Ornamental trees (zone 5) are often grown for aesthetics. They are primarily grown to make gardens, lawns, parks, etc., more beautiful. Ornamental trees have flamboyant flowers, nice fragrances, interesting shapes, unusual (or colorful bark), create stunning colors during fall, or a combination of these features.
Most ornamental trees grow well in warmer climates. This leaves people in colder climates with a smaller variety of trees they could grow. However, some trees could still look great in your yard or garden in the winter. Read on to find which trees you can plant in your garden or lawn if you live in a zone 5 location.
Ornamental Trees Zone 5 include:
There are several types of ornamental plum and cherry trees that can be grown in zone 5. Some of the more popular varieties include:
The Newport Plum (or Prunus cerasifera) displays its pink flowers as spring starts, which is followed by purple foliage till fall. It grows to be 15 ft. – 20 ft. (5m to 6m) tall.
Pink snow showers cherry
Pink snow showers cherry (or Prunus ‘Pisnshzam’) is a weeping tree that blooms pink in the spring and grows to be 20 ft. to 25 ft. (5m to 8m) tall.
The Kwazan cherry (or Prunus serrulata) is a cherry variety that blooms pink in the spring and grows to be 15 ft. to 25 ft. (5m to 8m).
Snow fountain cherry
The snow fountain cherry (or Prunus ‘Snofozam’) is a weeping tree variety that blooms white flowers in the spring and grows to be 15 ft. high (5m).
Crabapples are quite popular flowering trees that can be grown in zone 5. Its newer varieties are more resistant to diseases that used to affect them and you could also get varieties that don’t produce messy fruits. Popular varieties that can be grown in zone 5 include:
The Camelot crabapple
Camelot crabapple (or Malus ‘camzam’) are dwarf trees that grow to be 8 ft. to 10ft. tall (2m to 3m). It produces lots of flowers that range from white to deep pink. Plus, it’s fruit.
Prairiefire crabapple (or Malus ‘prairie fire’) produces deep purple-red blooms and grows 20 ft. high (6m). The tree produces red fruit.
Louisa crabapple (or Malus ‘louisa’) belongs to the weeping variety and grows to a 15ft. height (5m). The tree produces golden fruits and pink blossoms.
Spring snow crabapple
Spring snow crabapple (or Malus ‘spring snow’) doesn’t bear any fruit. The tree grows 30ft. high (9m), and 15ft. wide (5m) and produces white flowers.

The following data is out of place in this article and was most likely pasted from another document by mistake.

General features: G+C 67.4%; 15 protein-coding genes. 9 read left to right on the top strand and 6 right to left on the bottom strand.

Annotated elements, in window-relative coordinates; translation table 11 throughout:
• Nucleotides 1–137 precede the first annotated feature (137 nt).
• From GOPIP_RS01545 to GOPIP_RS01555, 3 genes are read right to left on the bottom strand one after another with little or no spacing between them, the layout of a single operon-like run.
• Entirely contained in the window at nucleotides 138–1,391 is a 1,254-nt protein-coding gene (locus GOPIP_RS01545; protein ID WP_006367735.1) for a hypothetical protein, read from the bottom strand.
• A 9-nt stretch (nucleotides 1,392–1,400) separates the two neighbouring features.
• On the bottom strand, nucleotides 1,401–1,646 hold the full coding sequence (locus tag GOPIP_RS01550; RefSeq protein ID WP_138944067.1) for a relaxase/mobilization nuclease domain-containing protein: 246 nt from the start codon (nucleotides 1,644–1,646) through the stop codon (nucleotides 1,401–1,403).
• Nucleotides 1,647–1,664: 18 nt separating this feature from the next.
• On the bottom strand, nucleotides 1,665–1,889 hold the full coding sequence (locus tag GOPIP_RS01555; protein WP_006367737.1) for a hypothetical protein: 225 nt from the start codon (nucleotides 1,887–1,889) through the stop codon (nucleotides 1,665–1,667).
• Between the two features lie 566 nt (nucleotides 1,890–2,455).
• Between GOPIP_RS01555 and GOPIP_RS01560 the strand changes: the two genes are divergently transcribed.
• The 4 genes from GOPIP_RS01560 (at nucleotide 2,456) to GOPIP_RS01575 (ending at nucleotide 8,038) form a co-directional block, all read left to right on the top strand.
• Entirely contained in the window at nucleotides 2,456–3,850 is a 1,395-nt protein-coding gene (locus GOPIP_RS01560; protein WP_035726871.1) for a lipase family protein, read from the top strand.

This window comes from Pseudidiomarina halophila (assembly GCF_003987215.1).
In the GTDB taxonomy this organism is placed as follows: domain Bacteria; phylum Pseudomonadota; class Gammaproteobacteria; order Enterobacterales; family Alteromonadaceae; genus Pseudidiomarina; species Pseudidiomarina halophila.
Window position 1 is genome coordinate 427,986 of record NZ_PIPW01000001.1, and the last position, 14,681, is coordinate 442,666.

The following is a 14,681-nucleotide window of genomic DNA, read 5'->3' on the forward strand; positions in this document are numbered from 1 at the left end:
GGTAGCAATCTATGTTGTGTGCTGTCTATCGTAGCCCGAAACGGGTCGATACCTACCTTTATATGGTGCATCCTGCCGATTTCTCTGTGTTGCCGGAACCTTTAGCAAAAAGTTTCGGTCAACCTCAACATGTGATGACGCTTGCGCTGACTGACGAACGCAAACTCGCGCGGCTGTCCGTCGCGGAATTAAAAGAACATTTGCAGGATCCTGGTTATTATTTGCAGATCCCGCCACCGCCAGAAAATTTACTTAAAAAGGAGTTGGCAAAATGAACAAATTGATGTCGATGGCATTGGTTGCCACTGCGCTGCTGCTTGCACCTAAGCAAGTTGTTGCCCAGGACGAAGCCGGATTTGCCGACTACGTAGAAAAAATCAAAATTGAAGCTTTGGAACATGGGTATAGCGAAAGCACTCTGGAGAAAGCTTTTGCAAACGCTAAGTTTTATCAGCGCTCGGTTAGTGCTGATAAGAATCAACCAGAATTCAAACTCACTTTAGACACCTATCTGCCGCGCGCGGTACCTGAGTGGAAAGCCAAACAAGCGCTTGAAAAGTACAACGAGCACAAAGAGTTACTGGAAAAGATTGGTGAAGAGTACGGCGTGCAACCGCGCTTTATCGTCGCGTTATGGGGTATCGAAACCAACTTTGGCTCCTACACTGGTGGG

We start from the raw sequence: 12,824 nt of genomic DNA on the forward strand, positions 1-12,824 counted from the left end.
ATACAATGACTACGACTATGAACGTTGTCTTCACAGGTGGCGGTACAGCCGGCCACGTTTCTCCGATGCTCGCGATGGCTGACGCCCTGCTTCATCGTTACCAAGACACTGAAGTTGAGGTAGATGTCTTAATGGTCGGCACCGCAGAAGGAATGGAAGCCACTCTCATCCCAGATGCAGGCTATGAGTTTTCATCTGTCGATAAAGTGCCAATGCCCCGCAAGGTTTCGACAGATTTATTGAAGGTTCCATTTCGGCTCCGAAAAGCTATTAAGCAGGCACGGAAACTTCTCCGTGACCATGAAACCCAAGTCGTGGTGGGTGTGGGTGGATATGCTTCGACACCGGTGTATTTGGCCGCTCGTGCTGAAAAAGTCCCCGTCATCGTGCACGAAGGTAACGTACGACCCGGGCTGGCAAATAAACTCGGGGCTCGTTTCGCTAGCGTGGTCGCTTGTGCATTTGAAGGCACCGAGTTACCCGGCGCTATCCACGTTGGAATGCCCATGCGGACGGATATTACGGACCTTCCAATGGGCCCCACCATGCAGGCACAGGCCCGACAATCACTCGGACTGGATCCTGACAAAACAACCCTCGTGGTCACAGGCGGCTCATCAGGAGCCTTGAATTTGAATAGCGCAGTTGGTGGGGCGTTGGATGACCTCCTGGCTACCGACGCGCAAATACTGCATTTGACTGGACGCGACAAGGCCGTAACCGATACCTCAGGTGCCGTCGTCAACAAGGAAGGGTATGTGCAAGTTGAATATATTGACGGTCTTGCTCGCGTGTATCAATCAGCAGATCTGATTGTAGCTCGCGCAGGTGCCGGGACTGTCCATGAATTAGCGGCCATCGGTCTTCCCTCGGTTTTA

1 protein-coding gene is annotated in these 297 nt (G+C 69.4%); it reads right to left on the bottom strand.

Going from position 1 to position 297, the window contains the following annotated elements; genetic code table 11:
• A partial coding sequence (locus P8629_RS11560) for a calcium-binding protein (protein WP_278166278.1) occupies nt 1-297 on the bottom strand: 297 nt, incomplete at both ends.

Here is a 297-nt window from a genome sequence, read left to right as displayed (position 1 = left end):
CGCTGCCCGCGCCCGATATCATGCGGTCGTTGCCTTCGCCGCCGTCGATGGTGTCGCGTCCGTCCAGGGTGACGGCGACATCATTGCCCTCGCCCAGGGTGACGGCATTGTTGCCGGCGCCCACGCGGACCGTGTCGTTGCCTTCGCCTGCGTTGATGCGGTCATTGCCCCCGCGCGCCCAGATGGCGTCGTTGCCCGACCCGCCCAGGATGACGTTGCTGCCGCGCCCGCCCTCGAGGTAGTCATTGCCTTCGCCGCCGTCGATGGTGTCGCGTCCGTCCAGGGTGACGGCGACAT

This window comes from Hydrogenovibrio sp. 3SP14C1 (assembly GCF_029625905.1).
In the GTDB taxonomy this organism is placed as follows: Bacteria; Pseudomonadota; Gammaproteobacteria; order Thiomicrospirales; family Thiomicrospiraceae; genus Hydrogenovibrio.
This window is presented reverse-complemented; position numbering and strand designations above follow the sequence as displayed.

Ornamental pear trees
Ornamental pear trees are quite popular in zone 5. They are flowering trees and produce inedible pear fruits. People only love them for their excellent fall foliage and snow-white spring blooms. Common varieties include:
Autumn Blaze pear
Autumn blaze pear (or Pyrus calleryana ‘Autumn Blaze’). They grow to be 35 ft. tall (11m) and have a spread of 20 ft. (6m).
Chanticleer pear (or Pyrus calleryana ‘Redspire’) grows to be 25 ft. tall (11m) with a 15ft. spread (5m).
Redspire pear (or Pyrus calleryana ‘Redspire’) grows to be 35ft. tall (11m) with a 20ft. spread (6m).
Korean Sun pear
The Korean Sun pear (or Pyrus fauriei) is physically small and grows to be 12ft. to 15 ft. tall (4m-5m).
Eastern redbud (or Cercis canadensis) is a common redbud variety that grows to a 30ft. height (9m).
Forest pansy redbud
Forest pansy redbud (or Cercis canadensis) is a unique redbud variety that produces purple foliage in the summer; however, its flowers aren’t showy. They grow to be 30ft. tall (9m) and 25ft. spread (8m).
Lavender twist redbud
This redbud (aka Cercis canadensis) is a weeping variety that grows to an 8ft. to 10ft. height (2m to 3m).
Flowering dogwood varieties
Flowering dogwood varieties tolerate part shade to full sun, which makes them quite versatile. In addition, they also have colorful fall foliage and spring flowers. Popular dogwood varieties include:
Pagoda dogwood (aka Cornus alternifolia) grows to be 20ft. tall (6m) and 25ft. wide (8m).
Golden Shadows Dogwood
Golden shadow dogwood (aka Cornus alternifolia) has yellow-green foliage and grows to a 10ft. high and wide (3m).
Kousa dogwood (aka Cornus ‘kousa’) produces bright red fruit in the summer and grows to a 30ft. height (9m) and 20ft. spread (6m).
Related Article: When to Fertilize Dogwood Trees?
Some other popular varieties include:
- Autumn Brilliance serviceberry
- Chinese Fringe tree
- Dwarf Red buckeye
- Japanese Lilac tree
- Walker’s Weeping pea shrub
- PeeGee Hydrangea tree
- Russian Olive
- Showy mountain ash
- Saucer magnolia
- Thornless Cockspur hawthorn
Growing ornamental trees in zone 5
Ornamental trees grown in zone 5 do not require extra care than regular trees. However, you’ll have to water them regularly and deeply during the first growing season when they are first planted.
You could plant the trees in the garden, lawn, or in a pot (for transfer). You shouldn’t plant the trees too deeply. Instead, dig a hole that’s slightly shallow and three times wider than the root ball. You should also roughen the sides and bottom of the hole to make it easier for the roots to penetrate the wall.
Place the tree in the hole and check to ensure it’s leaning before you fill the hole with soil. Remember that the roots cannot stand on their own. Therefore, you’ll need to create a mound of soil in the hole and place the tree in the mound or hold it in place while you push in the soil. Tamp the soil gently (do not compress) and water the tree.
The roots establish by the second year and are strong and extensive enough to seek and absorb nutrients and water on their own. In case your region is affected by drought, then you should provide all lawn plants with extra water. Provide them enough fertilizer (that’s made with enough phosphorus). Phosphorus is good for flowering plants.
Ornamental Trees Zone 5: Conclusion
Now that you’ve got a list of trees you’ll plant in your geological location (zone 5), it’s time to get planting. Ensure that you follow the instructions if you want a healthy ornamental tree. Have fun planting!